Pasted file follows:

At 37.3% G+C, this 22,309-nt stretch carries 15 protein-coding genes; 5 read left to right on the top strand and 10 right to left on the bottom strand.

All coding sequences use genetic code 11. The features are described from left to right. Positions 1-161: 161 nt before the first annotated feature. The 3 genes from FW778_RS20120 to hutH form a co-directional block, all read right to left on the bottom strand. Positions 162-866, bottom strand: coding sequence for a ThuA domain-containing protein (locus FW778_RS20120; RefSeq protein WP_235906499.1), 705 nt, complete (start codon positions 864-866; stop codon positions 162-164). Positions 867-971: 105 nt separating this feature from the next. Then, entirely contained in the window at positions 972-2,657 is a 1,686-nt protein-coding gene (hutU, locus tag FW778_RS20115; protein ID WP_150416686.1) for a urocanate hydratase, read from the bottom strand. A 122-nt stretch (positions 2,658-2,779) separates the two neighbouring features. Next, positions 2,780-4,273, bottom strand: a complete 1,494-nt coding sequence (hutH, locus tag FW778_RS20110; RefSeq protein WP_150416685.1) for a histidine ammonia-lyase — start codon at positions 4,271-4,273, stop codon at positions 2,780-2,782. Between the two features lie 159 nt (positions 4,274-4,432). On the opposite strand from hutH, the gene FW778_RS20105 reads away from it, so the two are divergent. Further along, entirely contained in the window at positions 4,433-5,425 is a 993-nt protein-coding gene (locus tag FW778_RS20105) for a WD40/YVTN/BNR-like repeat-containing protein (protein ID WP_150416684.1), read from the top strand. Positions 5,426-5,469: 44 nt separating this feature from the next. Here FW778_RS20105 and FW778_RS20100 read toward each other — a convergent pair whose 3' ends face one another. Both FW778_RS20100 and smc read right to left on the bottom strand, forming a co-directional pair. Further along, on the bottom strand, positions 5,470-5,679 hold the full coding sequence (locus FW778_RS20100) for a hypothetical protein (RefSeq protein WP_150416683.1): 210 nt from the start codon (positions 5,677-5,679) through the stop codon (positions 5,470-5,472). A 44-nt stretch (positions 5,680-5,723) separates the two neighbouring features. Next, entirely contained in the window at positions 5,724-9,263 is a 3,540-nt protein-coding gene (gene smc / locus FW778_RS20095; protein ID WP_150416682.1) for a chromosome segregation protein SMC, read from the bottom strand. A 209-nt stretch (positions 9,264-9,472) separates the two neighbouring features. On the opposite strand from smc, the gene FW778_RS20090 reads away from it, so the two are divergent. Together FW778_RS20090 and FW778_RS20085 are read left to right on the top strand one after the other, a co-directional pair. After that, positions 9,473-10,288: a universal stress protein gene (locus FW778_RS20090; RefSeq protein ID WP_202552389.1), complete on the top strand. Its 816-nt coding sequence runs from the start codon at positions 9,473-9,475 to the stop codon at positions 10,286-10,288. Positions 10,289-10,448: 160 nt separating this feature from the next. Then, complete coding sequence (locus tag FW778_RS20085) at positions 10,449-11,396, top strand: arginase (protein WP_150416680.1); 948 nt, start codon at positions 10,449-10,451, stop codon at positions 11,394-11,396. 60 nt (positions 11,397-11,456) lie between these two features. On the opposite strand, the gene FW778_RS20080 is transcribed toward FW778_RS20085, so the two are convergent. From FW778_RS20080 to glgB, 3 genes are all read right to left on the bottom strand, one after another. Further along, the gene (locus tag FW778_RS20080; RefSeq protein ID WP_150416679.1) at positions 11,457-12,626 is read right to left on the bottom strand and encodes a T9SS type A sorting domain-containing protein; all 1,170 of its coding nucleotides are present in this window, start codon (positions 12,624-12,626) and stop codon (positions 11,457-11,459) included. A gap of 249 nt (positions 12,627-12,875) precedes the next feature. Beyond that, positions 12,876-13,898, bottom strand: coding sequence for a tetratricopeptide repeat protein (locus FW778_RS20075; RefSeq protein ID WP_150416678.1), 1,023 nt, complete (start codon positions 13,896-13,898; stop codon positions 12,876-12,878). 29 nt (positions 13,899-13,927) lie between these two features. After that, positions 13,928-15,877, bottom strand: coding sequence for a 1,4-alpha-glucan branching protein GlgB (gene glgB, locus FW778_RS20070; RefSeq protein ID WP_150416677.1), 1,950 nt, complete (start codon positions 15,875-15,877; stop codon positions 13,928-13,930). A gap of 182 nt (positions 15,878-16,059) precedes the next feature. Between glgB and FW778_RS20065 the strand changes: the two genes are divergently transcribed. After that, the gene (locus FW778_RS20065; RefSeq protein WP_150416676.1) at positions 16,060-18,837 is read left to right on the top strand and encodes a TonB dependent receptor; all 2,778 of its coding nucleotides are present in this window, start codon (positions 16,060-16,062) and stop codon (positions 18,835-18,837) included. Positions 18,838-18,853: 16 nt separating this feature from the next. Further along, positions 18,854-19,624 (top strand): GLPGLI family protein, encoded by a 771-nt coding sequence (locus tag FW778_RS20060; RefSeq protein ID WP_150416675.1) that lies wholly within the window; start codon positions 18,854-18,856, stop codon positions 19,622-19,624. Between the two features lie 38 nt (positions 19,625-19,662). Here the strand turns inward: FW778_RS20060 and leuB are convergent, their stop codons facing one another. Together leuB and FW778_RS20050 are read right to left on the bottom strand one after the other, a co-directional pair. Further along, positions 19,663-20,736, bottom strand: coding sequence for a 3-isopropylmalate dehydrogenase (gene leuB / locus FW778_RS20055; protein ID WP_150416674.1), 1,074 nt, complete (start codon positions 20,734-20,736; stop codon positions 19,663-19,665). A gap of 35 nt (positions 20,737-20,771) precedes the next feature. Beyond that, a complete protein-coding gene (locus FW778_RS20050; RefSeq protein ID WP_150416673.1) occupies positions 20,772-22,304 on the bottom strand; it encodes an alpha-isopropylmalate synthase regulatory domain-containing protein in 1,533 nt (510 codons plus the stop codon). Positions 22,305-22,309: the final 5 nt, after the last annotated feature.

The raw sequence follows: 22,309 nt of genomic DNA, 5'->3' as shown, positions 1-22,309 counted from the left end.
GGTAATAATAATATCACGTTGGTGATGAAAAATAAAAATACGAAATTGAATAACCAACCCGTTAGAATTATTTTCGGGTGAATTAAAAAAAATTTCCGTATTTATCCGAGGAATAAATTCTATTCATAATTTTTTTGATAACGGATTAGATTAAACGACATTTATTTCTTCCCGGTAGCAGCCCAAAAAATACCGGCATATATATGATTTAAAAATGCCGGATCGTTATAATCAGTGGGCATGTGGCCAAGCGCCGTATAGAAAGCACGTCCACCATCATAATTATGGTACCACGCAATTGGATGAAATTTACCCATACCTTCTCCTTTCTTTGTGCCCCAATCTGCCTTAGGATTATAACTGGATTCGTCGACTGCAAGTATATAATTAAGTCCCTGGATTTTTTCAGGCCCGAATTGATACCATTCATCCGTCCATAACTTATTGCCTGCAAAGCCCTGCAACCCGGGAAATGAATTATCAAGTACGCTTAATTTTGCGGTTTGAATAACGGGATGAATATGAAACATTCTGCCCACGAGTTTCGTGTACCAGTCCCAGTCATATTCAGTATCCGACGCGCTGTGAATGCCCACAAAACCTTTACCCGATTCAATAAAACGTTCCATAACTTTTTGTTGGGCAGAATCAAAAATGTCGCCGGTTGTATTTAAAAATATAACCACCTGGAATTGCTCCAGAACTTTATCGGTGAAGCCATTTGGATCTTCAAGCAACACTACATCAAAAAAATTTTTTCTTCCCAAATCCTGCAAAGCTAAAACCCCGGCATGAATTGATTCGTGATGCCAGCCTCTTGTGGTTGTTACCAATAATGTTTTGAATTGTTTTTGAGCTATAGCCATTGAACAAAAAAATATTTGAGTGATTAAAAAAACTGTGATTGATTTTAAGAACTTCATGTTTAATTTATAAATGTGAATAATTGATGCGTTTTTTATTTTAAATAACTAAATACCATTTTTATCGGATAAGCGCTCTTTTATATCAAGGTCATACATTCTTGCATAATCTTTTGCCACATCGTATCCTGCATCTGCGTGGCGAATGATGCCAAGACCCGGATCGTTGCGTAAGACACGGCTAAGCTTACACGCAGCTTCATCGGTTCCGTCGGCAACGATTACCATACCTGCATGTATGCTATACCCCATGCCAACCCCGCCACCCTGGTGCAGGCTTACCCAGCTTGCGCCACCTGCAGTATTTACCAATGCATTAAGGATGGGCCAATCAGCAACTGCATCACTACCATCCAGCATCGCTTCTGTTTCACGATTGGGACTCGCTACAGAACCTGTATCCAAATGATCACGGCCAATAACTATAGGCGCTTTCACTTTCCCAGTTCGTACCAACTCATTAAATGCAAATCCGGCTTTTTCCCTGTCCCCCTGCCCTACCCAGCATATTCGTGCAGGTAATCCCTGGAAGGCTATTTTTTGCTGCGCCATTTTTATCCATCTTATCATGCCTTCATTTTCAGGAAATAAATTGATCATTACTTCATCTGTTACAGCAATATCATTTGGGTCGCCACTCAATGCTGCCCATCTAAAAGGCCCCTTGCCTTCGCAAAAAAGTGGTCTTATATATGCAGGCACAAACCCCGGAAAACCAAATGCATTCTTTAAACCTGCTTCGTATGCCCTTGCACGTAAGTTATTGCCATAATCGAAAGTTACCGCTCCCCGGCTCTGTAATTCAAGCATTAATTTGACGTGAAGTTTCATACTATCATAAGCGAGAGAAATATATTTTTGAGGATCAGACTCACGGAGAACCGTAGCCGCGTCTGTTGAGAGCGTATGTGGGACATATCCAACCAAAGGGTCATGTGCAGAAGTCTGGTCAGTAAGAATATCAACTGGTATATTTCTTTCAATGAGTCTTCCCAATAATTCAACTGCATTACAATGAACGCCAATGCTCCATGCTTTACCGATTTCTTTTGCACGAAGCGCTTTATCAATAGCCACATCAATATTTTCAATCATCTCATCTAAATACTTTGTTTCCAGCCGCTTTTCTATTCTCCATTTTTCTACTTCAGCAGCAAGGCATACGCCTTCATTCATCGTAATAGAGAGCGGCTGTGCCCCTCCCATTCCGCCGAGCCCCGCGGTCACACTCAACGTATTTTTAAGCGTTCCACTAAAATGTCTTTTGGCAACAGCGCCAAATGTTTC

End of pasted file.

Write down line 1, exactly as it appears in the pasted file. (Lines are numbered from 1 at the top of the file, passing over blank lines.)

At 37.3% G+C, this 22,309-nt stretch carries 15 protein-coding genes; 5 read left to right on the top strand and 10 right to left on the bottom strand.